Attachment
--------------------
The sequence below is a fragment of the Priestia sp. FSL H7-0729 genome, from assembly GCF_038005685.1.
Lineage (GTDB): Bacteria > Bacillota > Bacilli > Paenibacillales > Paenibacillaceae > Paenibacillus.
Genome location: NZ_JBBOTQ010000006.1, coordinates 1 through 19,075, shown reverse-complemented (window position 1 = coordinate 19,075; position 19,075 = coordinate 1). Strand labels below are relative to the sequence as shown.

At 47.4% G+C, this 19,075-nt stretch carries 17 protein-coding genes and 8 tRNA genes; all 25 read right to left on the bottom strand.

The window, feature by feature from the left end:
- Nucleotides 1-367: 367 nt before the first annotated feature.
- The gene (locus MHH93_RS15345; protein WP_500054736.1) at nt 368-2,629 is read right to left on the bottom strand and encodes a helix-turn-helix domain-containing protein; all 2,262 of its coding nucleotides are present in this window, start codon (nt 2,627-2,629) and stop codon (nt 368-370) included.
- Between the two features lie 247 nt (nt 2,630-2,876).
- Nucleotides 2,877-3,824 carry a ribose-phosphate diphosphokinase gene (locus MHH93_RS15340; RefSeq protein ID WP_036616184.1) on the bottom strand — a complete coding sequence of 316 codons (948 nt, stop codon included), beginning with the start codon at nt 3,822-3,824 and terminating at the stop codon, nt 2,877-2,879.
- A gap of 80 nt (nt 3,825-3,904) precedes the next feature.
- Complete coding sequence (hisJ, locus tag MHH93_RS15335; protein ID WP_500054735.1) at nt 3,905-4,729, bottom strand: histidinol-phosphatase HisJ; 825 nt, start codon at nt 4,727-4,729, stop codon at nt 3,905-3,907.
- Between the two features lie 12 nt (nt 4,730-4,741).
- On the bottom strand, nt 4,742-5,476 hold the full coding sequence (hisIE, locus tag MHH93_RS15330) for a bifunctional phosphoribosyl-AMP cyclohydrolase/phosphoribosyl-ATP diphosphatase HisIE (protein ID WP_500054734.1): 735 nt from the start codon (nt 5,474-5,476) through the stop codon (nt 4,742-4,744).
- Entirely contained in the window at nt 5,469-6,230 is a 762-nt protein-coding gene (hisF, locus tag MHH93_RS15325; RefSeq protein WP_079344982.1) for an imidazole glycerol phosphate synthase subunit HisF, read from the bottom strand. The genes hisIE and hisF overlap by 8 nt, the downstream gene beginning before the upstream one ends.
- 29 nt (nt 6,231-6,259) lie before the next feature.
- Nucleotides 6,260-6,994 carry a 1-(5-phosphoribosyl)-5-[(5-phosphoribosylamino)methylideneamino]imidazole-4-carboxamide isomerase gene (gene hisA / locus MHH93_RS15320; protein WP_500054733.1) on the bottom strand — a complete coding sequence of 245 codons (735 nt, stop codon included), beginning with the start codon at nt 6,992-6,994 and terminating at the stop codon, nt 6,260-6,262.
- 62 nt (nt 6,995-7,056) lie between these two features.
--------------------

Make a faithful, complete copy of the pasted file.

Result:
The sequence below is a fragment of the Priestia sp. FSL H7-0729 genome, from assembly GCF_038005685.1.
Lineage (GTDB): Bacteria > Bacillota > Bacilli > Paenibacillales > Paenibacillaceae > Paenibacillus.
Genome location: NZ_JBBOTQ010000006.1, coordinates 1 through 19,075, shown reverse-complemented (window position 1 = coordinate 19,075; position 19,075 = coordinate 1). Strand labels below are relative to the sequence as shown.

At 47.4% G+C, this 19,075-nt stretch carries 17 protein-coding genes and 8 tRNA genes; all 25 read right to left on the bottom strand.

The window, feature by feature from the left end:
- Nucleotides 1-367: 367 nt before the first annotated feature.
- The gene (locus MHH93_RS15345; protein WP_500054736.1) at nt 368-2,629 is read right to left on the bottom strand and encodes a helix-turn-helix domain-containing protein; all 2,262 of its coding nucleotides are present in this window, start codon (nt 2,627-2,629) and stop codon (nt 368-370) included.
- Between the two features lie 247 nt (nt 2,630-2,876).
- Nucleotides 2,877-3,824 carry a ribose-phosphate diphosphokinase gene (locus MHH93_RS15340; RefSeq protein ID WP_036616184.1) on the bottom strand — a complete coding sequence of 316 codons (948 nt, stop codon included), beginning with the start codon at nt 3,822-3,824 and terminating at the stop codon, nt 2,877-2,879.
- A gap of 80 nt (nt 3,825-3,904) precedes the next feature.
- Complete coding sequence (hisJ, locus tag MHH93_RS15335; protein ID WP_500054735.1) at nt 3,905-4,729, bottom strand: histidinol-phosphatase HisJ; 825 nt, start codon at nt 4,727-4,729, stop codon at nt 3,905-3,907.
- Between the two features lie 12 nt (nt 4,730-4,741).
- On the bottom strand, nt 4,742-5,476 hold the full coding sequence (hisIE, locus tag MHH93_RS15330) for a bifunctional phosphoribosyl-AMP cyclohydrolase/phosphoribosyl-ATP diphosphatase HisIE (protein ID WP_500054734.1): 735 nt from the start codon (nt 5,474-5,476) through the stop codon (nt 4,742-4,744).
- Entirely contained in the window at nt 5,469-6,230 is a 762-nt protein-coding gene (hisF, locus tag MHH93_RS15325; RefSeq protein WP_079344982.1) for an imidazole glycerol phosphate synthase subunit HisF, read from the bottom strand. The genes hisIE and hisF overlap by 8 nt, the downstream gene beginning before the upstream one ends.
- 29 nt (nt 6,231-6,259) lie before the next feature.
- Nucleotides 6,260-6,994 carry a 1-(5-phosphoribosyl)-5-[(5-phosphoribosylamino)methylideneamino]imidazole-4-carboxamide isomerase gene (gene hisA / locus MHH93_RS15320; protein WP_500054733.1) on the bottom strand — a complete coding sequence of 245 codons (735 nt, stop codon included), beginning with the start codon at nt 6,992-6,994 and terminating at the stop codon, nt 6,260-6,262.
- 62 nt (nt 6,995-7,056) lie between these two features.